I LOVE water. I can honestly think of nothing better than being outdoors, fully immersed in water. A lot of the time I love it too much to even swim, and prefer to just gently bob up and down basking head to toe in the perfection of it. I like to take my time, allowing the motion of the waves or current to wash over me and bring me back to the present moment in the most easeful way possible.
I’ve been lured in by icy cold rivers, lakes and oceans (OK maybe not icy, but definitely chilly) on more than one occasion. I’ve always felt refreshed and enlivened afterwards, but have very very rarely enjoyed the actual time in the water. Colder temperatures just don’t really suit my preferred style of bathing! However, there was one exception.
One summer’s day a group of friends and I took a trip to the forest in south Wales to visit some beautiful waterfalls. We walked up the steep path alongside the river which winds and cascades down between the trees.
The area is actually known as ‘Waterfall Country’ due to their abundance here. From the high impressive curtains of water that you can walk behind, to the smaller but equally magical falls that tumble into crystal clear pools throughout the rocky gorge, there was no shortage of inspiration for every water lover!
I knew the water would be cold. It had been a glorious summer and I’d been fortunate enough to swim in some beautiful outdoor spots in the UK a few times already that year. On the hottest day, in much slower moving water on lower ground, I had found it pleasantly cool.
I thought back to my first outdoor swim of the year. It was a blazing hot day, and we’d gone to a popular swimming spot at Claverton, near bath. It was during the week and most people were in work, so we were delighted to find that we practically had it to ourselves!
The water was deep, dark and murky, but the lush green plants that surrounded us provided a strange sort of comfort. It was impossible to feel in any way uneasy about what lurked in the muddy depths of the river whilst we were in the loving embrace of the verdant life that flourished there.
Birds sang, insects hummed, and the river washed over us. It was an alien situation, and yet it felt so familiar. The aliveness of the habitat I found myself in resonated deeply within my body, waking up a part of me that slept during the time I spent in the clean modern artificial world.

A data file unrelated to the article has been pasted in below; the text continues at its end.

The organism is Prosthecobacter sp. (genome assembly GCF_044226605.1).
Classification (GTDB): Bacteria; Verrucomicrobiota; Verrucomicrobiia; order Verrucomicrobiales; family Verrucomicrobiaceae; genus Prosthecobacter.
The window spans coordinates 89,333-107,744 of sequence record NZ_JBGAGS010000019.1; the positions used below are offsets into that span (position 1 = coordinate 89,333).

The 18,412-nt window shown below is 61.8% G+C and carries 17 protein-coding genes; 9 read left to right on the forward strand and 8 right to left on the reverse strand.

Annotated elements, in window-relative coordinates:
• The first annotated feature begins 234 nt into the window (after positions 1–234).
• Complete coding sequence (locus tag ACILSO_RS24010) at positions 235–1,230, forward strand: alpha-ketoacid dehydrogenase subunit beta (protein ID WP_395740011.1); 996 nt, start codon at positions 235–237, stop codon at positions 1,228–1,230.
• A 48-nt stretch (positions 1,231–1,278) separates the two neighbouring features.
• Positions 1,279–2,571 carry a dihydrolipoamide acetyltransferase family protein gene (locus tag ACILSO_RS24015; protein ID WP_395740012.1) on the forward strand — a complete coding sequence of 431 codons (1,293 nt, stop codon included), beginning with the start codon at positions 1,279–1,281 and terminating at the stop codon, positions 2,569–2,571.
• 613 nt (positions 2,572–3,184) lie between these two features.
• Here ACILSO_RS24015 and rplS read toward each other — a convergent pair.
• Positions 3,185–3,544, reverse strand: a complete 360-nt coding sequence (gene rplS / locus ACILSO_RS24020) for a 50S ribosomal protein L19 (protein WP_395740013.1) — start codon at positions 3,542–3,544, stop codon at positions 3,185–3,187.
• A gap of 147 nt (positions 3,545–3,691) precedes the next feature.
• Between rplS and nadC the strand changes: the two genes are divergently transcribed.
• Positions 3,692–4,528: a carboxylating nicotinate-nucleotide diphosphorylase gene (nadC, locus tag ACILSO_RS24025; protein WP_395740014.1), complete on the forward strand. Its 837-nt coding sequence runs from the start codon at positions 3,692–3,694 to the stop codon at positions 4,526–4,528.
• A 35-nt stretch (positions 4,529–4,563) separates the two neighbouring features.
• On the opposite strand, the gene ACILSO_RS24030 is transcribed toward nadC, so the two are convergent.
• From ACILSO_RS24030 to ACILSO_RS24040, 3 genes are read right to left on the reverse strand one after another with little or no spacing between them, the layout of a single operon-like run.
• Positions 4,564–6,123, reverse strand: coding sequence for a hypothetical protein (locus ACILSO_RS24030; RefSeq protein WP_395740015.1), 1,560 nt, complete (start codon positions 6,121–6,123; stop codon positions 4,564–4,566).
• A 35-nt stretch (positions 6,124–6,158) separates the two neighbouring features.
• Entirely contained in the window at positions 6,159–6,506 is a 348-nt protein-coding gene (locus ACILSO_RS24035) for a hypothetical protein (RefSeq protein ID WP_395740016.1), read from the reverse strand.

The water at this idyllic spot in Claverton wasn’t warm, but it was in a completely different league to the piercing cold of the Welsh waterfalls.
I was excited to plunge into the deep pool that had been carved out by the gushing torrent of white water, but I was expecting it to be fairly unpleasant! I hurriedly tip-toed across the mossy rock – I was partly anticipating the exhilarating thrill, and partly eager for it to be over!
The waterfall was a modest size, but its power was undeniable. As I got closer excitement took over. It must have been the way the water hurled itself over the edge of the rock without hesitation that encouraged my unusually wholehearted approach to the experience.
I launched myself in without a second thought. I was vaguely aware of a slightly painful tingling sensation in my skin, but the sheer joy of being engulfed in this bubbling cauldron far outweighed any discomfort I felt. It was like being in a huge, natural, extremely vigorous jacuzzi!My friend went and stood directly under the roaring torrent of water. I wouldn’t have thought it possible to withstand that kind of force, but he seemed fine so I joined him! It was a crazy kind of power shower that left me gasping for breath and laughing hysterically.
A very quick dip is all I usually manage in colder water, but this lively waterfall pool lured me back in for more. I happily soaked up its invigorating energy, my senses fully absorbed and my whole body buzzing.
I realised that I was ENJOYING myself, and the novelty of this fact made me even happier. It was a bizarre experience for me to be in freezing cold water and ecstatically happy at the same time. Eventually I did have to drag myself out of there before I lost all feeling in my limbs. I felt amazing, fully charged by the waterfall’s power, if a little battered about! That was one swim I wouldn’t be forgetting in a hurry!
After such an intense start, I floated through the rest of the day in the Welsh woodlands with a warm inner glow, matching the outer warmth of the golden sunlight that filtered down through the trees. We lay on the grass, did handstands against tree trunks, laughed, chatted, strolled and ate. It was marvellous.
Are you a mermaid/merman too? Have you had any unusual outdoor swimming experiences? Leave me a comment below, I’d love to hear your stories!
I go along with all what you say, and the experiences of wild swimming. You describe it very well – you really HAVE to do it to know it!! Have wild swum over the years in the River Chew, on the Brecon Beacons, at Broome in NW Australia where it was 31 deg,, in two more ‘wild’ spots in Oz, (one allegedly with crocs in it), in Derbyshire, off a couple of the Inner Hebridean islands in May, and some of these without a costume …….now THAT’S an experience!
Wow sounds so amazing! I hope we get some good weather this summer for swimming because I am a complete wimp with the cold!